Since the collision is elastic, the **kinetic energy** of the system is
the same before and after the collision: $$0.5m_1v_1^2=0.5J_2
\omega_2^2+0.5m_2v_2^2+0.5m_1v_3^2$$

This kind of problem has usually

**3** equations: **conservation** of: 1. Ke, 2. p, 3. L, and

**3** unknowns: $y= v_3, z =v_2, x = \omega$, when the initial velocity $v_1$ is known.

But in this case the unknown parameter is $v_1 = x$ and you know that $\omega (2\pi\nu) = 4\pi$, angular momentum $L (I\omega) =\pi/3$ and $Ke (L\omega) = 2\pi^2/3$. This simplifies the problem, because that means that also the linear velocity of the rod is known $v_2 (L/r[m_2])=\frac23 \pi$

Based on this, your KE equation becomes:
$$x^2=y^2 + \frac{1}{m_1} \left[I\omega^2+\left(\frac{2\pi}{3}\right)^2\right]\rightarrow
x^2=y^2+10\frac{(12+4)\pi^2}{9} \tag1$$

the second equation can regard **p** (or L): $$m_1x = m_1y + \frac{2\pi}{3} \rightarrow y= x-\frac{2\pi}{3m_1} \tag2$$

There are **2** unknowns and **2** equations:
$$\left\{\begin{align}x^2&=y^2+\frac{160\pi^2}{9} \\
y&= x-\frac{20\pi}{3}\end{align}\right.$$
and you may solve that simple system for $x$.
$$[\x^2]= \left[[\x^2] -x\frac{40\pi}{3} + \frac{400\pi^2}{9} \right]+ \frac{160\pi^2}{9}\rightarrow x = \frac{[3]}{[40 \pi]} * \frac{14\pi* [40\pi]}{3*[3]}$$

Knowing the rules of collisions, the solution can be found even more quickly, since the *linear velocity* of the rod: $v_2=2/3\pi$ summed to its *rotational velocity*: $v_\omega(\omega r)=2\pi$ is the velocity of the rod $v_{m'}= 8/3\pi$ considered as a *point-mass* $m'$ at the tip of the rod, and you know its value is $m'=m_2/4$ *

The *initial velocity* $x$ can be found in a very simple way with the trivial 1-D formula (*using the velocity of CoM*) : $x=v_{m'}*1.75$:

$$v_i =v_{m'} \frac{m_1+m'}{2(m_1 )}=\pi\frac{8}{3}\left[\frac{.35}{.2}\right]$$

$x = 14.66076... =\pi14/3$

^{Note:}

*^{ linear momentum is of course the same: $m_2*v_2=m'*v_{m'} \rightarrow m' =( v_2/v_{m'}= 2/3*3/8) = 0.25$, but It is not even necessary to calculate it, since its value at CM, CoP, tip varies linearly (1, 3/4, 1/4), and therefore at the tip it is always $m_2/4$}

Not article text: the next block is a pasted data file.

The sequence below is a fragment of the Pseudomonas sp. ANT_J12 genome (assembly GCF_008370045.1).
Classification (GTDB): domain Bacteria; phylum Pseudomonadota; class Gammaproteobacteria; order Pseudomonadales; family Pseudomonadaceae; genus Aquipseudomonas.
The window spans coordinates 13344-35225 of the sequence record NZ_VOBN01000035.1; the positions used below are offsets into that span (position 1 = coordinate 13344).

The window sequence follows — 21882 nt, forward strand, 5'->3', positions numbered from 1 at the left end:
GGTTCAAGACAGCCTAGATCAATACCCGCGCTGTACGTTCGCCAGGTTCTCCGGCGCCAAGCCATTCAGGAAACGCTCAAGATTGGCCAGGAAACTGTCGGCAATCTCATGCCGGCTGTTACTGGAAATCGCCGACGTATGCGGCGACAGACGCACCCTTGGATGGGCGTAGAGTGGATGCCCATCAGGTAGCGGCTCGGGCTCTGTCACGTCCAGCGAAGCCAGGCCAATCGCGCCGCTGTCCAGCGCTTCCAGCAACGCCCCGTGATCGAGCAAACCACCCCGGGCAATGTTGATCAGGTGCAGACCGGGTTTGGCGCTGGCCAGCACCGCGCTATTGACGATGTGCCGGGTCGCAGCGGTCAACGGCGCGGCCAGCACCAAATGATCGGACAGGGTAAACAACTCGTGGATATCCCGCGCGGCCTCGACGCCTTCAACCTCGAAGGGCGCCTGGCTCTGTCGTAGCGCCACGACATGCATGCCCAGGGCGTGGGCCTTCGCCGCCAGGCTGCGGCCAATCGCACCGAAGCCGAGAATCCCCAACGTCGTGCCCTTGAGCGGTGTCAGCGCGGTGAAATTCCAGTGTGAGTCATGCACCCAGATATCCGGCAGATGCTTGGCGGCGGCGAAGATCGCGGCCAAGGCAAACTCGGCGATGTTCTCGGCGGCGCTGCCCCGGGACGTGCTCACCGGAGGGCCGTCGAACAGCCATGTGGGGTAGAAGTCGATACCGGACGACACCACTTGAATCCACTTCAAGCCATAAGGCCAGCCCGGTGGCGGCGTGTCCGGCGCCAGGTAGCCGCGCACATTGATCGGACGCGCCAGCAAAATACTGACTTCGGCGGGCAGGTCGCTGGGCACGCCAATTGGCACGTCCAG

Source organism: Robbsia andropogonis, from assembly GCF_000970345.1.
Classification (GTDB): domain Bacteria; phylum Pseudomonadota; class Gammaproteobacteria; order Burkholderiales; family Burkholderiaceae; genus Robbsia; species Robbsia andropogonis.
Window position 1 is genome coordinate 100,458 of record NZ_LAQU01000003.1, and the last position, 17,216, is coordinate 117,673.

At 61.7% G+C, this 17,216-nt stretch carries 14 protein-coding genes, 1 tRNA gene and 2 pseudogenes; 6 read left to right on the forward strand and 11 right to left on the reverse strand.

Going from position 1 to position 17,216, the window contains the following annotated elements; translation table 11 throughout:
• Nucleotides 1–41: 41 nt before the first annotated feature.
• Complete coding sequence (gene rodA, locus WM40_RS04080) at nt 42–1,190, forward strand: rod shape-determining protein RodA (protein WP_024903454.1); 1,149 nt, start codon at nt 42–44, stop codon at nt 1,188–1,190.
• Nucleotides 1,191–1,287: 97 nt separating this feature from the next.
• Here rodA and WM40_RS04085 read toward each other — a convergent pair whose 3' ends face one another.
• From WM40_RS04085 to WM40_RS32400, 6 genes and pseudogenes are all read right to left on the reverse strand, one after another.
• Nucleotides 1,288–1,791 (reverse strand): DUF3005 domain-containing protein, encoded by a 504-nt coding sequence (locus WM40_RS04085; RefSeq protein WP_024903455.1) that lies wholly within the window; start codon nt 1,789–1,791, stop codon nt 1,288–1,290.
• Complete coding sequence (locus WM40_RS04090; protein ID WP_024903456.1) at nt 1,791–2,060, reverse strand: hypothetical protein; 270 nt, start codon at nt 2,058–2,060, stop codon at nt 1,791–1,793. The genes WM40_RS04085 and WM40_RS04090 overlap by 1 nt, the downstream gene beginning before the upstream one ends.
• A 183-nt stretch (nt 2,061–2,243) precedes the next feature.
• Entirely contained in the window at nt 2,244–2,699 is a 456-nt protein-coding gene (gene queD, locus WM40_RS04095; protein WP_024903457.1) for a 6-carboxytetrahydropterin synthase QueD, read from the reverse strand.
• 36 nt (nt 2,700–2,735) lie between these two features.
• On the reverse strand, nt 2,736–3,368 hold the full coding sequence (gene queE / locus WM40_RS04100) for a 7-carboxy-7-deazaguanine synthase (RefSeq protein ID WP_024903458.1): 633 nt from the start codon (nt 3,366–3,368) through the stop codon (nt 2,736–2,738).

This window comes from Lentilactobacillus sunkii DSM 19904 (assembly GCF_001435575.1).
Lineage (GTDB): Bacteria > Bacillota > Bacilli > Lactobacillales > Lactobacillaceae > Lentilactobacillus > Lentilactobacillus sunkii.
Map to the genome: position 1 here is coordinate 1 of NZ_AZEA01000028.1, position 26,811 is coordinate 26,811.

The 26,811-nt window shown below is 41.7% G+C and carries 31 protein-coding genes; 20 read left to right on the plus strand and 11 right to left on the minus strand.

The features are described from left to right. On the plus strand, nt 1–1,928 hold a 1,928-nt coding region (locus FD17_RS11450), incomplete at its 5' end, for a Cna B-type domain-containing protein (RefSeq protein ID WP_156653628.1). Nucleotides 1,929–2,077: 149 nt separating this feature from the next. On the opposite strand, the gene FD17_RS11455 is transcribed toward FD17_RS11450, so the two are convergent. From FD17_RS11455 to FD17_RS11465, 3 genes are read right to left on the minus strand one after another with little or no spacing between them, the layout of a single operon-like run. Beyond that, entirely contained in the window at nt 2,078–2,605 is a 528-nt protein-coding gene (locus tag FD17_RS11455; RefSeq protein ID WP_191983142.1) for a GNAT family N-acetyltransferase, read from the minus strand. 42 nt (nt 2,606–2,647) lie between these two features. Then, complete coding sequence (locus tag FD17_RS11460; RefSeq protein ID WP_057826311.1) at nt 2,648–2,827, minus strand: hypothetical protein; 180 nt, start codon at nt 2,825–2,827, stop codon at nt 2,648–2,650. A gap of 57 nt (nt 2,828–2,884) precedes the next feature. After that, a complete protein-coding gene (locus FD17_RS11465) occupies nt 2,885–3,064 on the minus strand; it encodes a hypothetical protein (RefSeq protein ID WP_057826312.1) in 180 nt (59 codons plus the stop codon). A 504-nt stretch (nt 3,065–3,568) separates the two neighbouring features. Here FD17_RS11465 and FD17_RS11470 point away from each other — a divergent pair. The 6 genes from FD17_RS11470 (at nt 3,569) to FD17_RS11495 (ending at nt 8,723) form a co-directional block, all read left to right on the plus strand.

The problem simply is not integrable and thus we cannot generally trace the evolution of all phase-space variables analytically. The easiest way to describe it is via a Hamiltonian in cylindrical coordinates
$$H = \frac{(p_\phi - c A_{\phi})^2}{2m \rho^2} + \frac{1}{2m} (p_\rho^2 + p_z ^2)$$
where $A_{\phi}=B(t) \rho /2$ (you can easily see that there is no need for electric potential $\Phi$). The obvious symmetries are rotational leading to the conservation of $p_\phi= m\dot{\phi}\rho^2 + c A_\phi$, and translational, leading to the consevation of $p_z=\dot{z}$. Unfortunately, there are still two degrees of freedom, $\rho$ and $t$ which means that general initial conditions may lead even to chaotic scattering.

If the system truly exhibits chaotic scattering, it is a proof of the fact that you cannot find a general analytical formula. However, sometimes it happens that a system has a "hidden" additional integral. There is no easy way to discern between two cases. I think the easiest thing you can do is resort to some kind of approximation such as assuming $\Delta t$ is small, or on the other hand, that $\Delta t$ is large and you can thus integrate the energy loss as adiabatically evolving through the orbits in the time-independent system.

## Best Answer

As the comments said, this is a basic application of the Lorentz force. Written in your notation, we have the following.

$$\vec{F} = q[\vec{E} + (\vec{v} \times \vec{B})]$$

$$\vec{v} = \left( 0, v_2, 0 \right)$$ $$\vec{E} = \left( 0, E, 0 \right)$$ $$\vec{B} = \left( 0, 0, B \right)$$

The most likely thing you had trouble with would be the cross product I think. You can use a formula for this or your right hand. For the latter, in my own head, the magnetic field is "up" and the y-axis is toward my chest when I hold out my right hand. My middle finger points toward me, my index finger points up, and my thumb points to the right. So the answer is in the positive x-axis!

$$\vec{v} \times \vec{B} = \left( v_2 B , 0, 0 \right)$$

I will stop here because any more would certifiably be me doing it "for you". The idea of something being trivial is relative to the person, but everything that remains to answer your question should be trivial unless you are missing some fundamental part of physics instruction.